Shadrach's Ex Battery and Rescued chickens thread.

Jeanw

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I've covered a large part of the coop and run leaving air holes.

We get bad winters and sometimes can't get out of our doors. I thinking because I don't have an automatic door I should hang a curtain because, if we get stuck so at least they can get to eat from their run.
We stapled up a piece of clear heavy duty plastic cut into strips just inside the door opening. It helped cut down on some wind and precipitation getting into the hen house and they just walked through to get outside. It worked pretty well. This is not my photo but we got this idea from another thread on this site

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EmmaDonovan

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Jul 13, 2020
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Southern Arizona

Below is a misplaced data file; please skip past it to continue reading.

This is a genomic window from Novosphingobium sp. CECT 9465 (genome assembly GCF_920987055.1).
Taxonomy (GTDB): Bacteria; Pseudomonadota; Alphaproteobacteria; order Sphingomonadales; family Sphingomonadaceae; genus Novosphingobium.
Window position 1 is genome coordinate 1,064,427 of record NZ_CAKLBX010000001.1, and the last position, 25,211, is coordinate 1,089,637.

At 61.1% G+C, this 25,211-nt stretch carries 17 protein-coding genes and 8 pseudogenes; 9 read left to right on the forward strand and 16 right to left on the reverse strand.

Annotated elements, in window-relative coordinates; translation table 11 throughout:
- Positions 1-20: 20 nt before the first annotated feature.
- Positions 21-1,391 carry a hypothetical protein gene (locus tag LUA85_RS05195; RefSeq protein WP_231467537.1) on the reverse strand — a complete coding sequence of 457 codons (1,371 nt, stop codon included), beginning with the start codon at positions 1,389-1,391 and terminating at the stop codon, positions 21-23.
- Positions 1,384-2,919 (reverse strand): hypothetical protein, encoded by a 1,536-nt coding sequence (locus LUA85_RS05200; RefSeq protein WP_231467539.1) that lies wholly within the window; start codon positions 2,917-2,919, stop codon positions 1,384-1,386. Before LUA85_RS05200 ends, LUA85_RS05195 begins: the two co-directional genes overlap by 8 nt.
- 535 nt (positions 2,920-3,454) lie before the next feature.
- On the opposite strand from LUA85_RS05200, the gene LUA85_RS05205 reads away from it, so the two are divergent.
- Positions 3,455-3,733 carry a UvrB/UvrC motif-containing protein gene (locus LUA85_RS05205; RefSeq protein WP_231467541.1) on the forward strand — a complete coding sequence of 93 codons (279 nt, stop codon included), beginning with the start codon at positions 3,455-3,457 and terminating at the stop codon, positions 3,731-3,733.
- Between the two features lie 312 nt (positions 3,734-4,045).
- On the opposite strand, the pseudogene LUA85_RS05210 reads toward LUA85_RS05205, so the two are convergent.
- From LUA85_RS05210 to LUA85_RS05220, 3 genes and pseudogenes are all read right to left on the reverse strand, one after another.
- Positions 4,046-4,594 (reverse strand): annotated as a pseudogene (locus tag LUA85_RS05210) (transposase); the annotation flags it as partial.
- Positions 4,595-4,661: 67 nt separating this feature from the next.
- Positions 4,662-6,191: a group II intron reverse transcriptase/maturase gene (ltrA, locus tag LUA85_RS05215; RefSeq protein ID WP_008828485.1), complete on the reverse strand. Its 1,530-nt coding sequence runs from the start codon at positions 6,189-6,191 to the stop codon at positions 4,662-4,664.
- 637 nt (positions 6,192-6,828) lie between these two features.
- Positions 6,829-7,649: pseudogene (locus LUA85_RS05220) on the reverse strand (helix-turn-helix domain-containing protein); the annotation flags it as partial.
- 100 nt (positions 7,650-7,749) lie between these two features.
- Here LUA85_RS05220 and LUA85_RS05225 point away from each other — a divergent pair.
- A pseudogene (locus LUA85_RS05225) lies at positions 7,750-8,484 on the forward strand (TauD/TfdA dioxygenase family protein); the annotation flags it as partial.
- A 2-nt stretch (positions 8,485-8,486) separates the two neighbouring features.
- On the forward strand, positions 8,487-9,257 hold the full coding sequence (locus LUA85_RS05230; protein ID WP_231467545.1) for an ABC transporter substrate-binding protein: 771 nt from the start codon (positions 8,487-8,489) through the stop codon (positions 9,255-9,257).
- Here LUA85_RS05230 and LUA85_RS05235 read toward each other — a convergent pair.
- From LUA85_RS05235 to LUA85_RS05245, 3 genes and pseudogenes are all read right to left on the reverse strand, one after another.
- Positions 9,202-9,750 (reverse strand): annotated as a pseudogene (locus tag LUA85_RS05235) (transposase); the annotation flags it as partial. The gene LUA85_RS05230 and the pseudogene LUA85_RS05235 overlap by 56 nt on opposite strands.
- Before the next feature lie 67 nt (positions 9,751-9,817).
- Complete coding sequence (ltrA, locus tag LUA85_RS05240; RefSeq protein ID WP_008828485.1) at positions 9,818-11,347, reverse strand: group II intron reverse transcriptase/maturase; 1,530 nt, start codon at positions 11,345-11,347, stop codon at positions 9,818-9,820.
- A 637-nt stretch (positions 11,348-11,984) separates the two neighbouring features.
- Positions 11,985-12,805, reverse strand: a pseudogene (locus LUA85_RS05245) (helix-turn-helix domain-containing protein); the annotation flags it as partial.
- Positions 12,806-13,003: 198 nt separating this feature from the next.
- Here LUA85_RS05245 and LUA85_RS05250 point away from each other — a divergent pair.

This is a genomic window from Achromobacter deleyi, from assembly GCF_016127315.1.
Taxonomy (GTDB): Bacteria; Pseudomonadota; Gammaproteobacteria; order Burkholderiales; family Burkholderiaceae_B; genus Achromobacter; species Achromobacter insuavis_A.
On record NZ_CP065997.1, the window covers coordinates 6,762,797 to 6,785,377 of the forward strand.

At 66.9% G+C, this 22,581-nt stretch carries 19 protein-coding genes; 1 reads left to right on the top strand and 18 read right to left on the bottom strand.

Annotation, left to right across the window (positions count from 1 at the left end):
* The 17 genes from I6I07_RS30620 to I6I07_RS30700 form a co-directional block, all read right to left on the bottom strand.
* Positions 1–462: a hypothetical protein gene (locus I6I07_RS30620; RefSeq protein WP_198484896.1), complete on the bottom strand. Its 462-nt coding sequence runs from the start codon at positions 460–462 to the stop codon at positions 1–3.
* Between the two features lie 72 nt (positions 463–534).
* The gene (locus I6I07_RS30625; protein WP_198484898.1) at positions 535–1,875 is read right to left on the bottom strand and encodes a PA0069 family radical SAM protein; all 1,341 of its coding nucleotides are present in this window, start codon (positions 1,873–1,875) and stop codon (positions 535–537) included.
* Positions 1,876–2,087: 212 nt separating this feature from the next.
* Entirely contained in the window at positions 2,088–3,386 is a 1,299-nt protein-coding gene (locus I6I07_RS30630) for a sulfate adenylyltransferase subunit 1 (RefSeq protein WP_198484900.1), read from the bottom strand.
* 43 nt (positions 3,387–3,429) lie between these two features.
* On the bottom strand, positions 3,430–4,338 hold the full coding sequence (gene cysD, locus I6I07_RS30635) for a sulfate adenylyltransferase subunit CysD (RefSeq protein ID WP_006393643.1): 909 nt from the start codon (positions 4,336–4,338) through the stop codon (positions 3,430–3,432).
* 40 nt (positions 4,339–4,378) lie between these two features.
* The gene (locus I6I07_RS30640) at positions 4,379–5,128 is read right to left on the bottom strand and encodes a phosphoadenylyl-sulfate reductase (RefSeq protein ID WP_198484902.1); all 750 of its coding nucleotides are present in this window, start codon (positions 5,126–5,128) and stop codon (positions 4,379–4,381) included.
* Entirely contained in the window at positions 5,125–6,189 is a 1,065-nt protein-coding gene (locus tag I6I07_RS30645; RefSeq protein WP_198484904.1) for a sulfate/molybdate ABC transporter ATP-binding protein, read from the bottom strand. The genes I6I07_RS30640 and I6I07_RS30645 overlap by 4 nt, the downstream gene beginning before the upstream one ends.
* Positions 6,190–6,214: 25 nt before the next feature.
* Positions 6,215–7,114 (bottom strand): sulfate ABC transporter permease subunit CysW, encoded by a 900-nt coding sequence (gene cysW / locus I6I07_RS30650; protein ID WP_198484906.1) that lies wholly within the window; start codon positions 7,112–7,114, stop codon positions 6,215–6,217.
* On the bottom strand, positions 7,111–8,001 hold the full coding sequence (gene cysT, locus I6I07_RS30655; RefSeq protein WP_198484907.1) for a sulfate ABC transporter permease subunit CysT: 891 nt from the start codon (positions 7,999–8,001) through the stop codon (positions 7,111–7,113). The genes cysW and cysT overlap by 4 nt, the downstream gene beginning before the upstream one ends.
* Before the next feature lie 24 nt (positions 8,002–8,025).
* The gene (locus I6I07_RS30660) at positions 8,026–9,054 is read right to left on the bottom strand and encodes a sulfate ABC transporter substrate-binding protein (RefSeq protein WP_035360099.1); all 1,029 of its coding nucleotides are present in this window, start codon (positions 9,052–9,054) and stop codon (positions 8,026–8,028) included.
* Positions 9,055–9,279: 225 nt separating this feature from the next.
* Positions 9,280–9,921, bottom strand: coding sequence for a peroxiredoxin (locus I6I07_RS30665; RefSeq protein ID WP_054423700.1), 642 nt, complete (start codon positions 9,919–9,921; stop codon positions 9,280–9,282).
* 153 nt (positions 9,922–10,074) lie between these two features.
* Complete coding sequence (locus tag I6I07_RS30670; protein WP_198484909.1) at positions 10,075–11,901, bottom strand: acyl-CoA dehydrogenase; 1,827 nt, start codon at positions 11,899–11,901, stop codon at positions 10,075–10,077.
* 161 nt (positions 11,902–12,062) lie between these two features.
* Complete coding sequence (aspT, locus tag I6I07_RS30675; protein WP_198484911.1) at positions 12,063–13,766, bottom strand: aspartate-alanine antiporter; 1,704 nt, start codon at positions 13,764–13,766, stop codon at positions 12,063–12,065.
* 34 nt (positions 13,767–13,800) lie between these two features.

We stapled up a piece of clear heavy duty plastic cut into strips just inside the door opening. It helped cut down on some wind and precipitation getting into the hen house and they just walked through to get outside. It worked pretty well. This is not my photo but we got this idea from another thread on this site

View attachment 2918032
That's my plan for our coop, too. Did your hens have any trouble figuring it out?
 

Shadrach

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Another afternoon at the allotments. Cold again but the chickens were busting to get out and have a run about. They're getting fussy about what extras I turn up with now. Scrambled egg is still favourite for most. A couple prefer the haddock.
The ever hopefull Slip.
PC041209.JPG

Henry hoping he can find something to impress the hens with. He dug up a whole worm yesterday; you would have thought he had found a goldmine for the posturing and calls.:love
Notice the legbars in their usual huddle.
PC041211.JPG
 

Shadrach